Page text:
When One Door Closes Another Door Opens

I’ve sat today updating my Resumé – putting life into context and thinking about my core competencies & skills. ( I like to think all forms of communication is a particularly strong one) I have given everything I have to creating financial success out of my writing and have not quite achieved what I wanted before reaching the point where I need to sort myself out a job!

Thanks to resumé Australia who contacted me to ask if I wanted my CV looked at, which I thought couldn’t hurt – even if we do live in different countries and they pointed out a few things to me from an external perspective which I had missed like ‘Your information is all over the place.’ That one made me twitch a bit and ‘You’re CV is not effective in representing you in the best light.’ had me sitting down in front of my laptop to once again peruse this damned document.

I’m unsure as to how I’m moving forward and what doors are going to open to me – hopefully sooner rather than later, but using their feedback, which also told me by the way that I have, ‘real quality experience and a strong career history.’ I began to check out how I had lived my life since 1989 from a career perspective.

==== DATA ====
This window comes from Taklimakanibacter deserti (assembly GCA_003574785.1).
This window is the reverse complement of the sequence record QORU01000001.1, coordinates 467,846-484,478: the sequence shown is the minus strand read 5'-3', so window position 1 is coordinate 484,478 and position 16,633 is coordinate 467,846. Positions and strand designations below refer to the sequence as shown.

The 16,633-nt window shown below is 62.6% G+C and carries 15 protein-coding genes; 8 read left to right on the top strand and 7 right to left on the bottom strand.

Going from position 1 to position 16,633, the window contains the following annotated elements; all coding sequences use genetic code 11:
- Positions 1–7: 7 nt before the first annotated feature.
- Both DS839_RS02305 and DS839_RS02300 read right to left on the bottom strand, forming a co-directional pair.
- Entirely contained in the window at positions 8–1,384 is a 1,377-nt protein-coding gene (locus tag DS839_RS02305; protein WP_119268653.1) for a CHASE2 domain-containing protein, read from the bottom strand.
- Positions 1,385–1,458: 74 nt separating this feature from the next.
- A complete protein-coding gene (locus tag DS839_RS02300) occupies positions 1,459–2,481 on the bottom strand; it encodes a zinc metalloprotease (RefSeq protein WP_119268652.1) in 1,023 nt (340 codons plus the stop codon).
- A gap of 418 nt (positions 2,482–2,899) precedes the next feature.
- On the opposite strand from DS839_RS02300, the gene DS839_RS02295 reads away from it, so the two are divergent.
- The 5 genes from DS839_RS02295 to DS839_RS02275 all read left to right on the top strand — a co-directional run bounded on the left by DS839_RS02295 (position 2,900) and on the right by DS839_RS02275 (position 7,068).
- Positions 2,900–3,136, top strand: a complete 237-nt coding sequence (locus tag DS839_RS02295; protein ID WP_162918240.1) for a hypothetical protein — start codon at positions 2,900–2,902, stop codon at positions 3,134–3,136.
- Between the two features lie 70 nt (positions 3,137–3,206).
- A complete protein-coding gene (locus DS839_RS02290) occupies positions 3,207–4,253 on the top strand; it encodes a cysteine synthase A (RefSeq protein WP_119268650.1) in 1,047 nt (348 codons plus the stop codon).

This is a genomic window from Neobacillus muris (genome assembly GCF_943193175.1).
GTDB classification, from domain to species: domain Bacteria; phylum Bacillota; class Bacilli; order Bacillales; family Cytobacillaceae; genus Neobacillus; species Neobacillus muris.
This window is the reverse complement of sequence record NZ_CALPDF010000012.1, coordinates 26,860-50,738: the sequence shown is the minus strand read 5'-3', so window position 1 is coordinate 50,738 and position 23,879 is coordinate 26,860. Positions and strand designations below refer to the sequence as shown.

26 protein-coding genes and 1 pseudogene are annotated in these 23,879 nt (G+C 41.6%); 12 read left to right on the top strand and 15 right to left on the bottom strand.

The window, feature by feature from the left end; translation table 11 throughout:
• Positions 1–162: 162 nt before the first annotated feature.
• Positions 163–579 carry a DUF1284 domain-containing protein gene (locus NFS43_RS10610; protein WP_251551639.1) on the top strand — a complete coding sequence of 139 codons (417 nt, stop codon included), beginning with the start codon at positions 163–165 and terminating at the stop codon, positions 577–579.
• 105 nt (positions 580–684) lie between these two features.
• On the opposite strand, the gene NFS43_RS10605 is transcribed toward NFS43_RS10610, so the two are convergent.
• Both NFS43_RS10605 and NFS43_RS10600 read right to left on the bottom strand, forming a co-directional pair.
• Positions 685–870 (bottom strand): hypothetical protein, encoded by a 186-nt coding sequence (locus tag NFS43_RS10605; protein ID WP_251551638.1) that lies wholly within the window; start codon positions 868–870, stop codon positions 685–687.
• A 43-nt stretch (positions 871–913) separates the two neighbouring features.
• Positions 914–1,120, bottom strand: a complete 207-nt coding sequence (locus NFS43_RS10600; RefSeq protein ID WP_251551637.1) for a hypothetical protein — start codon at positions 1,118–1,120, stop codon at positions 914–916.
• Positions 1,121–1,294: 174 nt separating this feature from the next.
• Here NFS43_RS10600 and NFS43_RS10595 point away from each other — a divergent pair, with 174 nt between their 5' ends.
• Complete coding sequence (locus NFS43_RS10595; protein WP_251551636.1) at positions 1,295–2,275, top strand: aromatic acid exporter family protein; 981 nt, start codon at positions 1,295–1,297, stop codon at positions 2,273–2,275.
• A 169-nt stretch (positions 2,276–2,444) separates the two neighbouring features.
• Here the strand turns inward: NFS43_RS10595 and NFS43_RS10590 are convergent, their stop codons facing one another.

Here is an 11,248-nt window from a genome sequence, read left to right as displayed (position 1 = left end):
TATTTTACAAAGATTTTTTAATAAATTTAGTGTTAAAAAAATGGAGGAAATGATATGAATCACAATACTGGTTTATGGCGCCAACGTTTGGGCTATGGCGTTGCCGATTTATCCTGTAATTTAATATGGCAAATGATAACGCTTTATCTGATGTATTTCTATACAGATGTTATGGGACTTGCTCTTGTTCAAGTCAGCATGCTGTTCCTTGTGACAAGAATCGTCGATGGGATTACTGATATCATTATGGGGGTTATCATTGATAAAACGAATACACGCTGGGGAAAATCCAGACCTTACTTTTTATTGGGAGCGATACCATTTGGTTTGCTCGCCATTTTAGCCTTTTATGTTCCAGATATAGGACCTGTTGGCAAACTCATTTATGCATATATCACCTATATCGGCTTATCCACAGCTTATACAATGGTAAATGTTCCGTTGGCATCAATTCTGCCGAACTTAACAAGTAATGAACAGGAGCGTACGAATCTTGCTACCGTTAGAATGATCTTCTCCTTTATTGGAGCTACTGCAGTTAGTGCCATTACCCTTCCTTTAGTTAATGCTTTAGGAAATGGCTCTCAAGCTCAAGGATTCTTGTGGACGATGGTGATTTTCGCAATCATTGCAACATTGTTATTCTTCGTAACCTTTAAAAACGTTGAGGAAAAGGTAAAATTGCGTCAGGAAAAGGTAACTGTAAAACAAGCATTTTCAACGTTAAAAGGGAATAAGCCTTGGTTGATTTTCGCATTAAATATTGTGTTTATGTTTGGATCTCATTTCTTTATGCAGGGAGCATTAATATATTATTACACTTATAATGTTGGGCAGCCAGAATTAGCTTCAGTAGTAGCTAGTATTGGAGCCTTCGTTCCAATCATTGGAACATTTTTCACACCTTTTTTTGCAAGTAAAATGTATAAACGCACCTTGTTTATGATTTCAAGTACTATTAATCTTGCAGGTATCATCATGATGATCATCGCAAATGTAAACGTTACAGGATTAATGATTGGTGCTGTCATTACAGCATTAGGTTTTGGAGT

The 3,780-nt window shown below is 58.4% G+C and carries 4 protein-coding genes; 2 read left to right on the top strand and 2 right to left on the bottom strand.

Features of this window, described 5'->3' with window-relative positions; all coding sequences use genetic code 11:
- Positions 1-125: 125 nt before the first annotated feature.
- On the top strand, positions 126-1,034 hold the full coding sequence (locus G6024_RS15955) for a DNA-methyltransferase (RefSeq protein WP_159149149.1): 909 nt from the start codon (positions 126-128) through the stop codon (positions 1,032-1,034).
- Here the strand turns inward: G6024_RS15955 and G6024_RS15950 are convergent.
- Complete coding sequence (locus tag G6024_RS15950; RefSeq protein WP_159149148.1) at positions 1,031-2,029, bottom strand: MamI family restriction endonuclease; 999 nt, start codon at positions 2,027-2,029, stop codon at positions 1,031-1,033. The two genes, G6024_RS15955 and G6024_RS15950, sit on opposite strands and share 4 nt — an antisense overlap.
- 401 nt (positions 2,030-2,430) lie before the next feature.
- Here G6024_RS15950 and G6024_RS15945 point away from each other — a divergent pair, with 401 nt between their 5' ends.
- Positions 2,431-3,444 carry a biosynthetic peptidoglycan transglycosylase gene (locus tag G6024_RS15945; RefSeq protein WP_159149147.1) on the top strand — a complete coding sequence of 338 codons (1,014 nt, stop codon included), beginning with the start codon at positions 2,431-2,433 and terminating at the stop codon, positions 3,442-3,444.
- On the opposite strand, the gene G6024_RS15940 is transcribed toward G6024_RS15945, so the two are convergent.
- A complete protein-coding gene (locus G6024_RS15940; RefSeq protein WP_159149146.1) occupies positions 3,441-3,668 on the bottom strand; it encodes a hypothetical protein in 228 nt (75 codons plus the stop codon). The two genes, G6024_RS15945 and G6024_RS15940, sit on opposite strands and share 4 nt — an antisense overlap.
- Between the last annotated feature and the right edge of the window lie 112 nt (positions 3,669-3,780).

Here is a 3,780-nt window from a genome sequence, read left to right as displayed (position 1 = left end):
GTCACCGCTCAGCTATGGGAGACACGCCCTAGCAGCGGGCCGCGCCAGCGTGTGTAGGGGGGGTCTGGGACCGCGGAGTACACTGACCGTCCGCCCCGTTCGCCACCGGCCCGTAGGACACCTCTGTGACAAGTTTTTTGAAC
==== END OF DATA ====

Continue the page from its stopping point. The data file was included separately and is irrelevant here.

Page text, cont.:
Things I learnt today:

I seem to run in seven-year cycles, which has interested me quite a bit and have been able to make sense of myself today, in a way which I haven’t been able to do for a little while now, with all the endings happening in my life.

In the last seven years I have struck out independently, diligently attempting to build a  successful writing career. Writing two manuscripts – (one I edited down from 126.000 words to 86.000) I never knew that I had so much inside me to put on paper. I’ve written Akia the Aardvark  – a childrens book about getting rid of nightmares and ‘On Becoming a Mother’ (A Boys Own Story). A cross fiction manuscript about exploring the arctic tundra, with an imaginary explorer man by my side (inspired by Ben Fogle and James Cracknell on their Race to the Pole) which came in the top 10 of a Publishers competition. I wrote Travel with the Strings. A Personal Journey about our world travels, on our return to the UK. Jennifer Barclay the Travel Editor of Summersdale Publishers said this about the manuscript:

‘I love the synopsis and many times the writing was really compelling and honest.’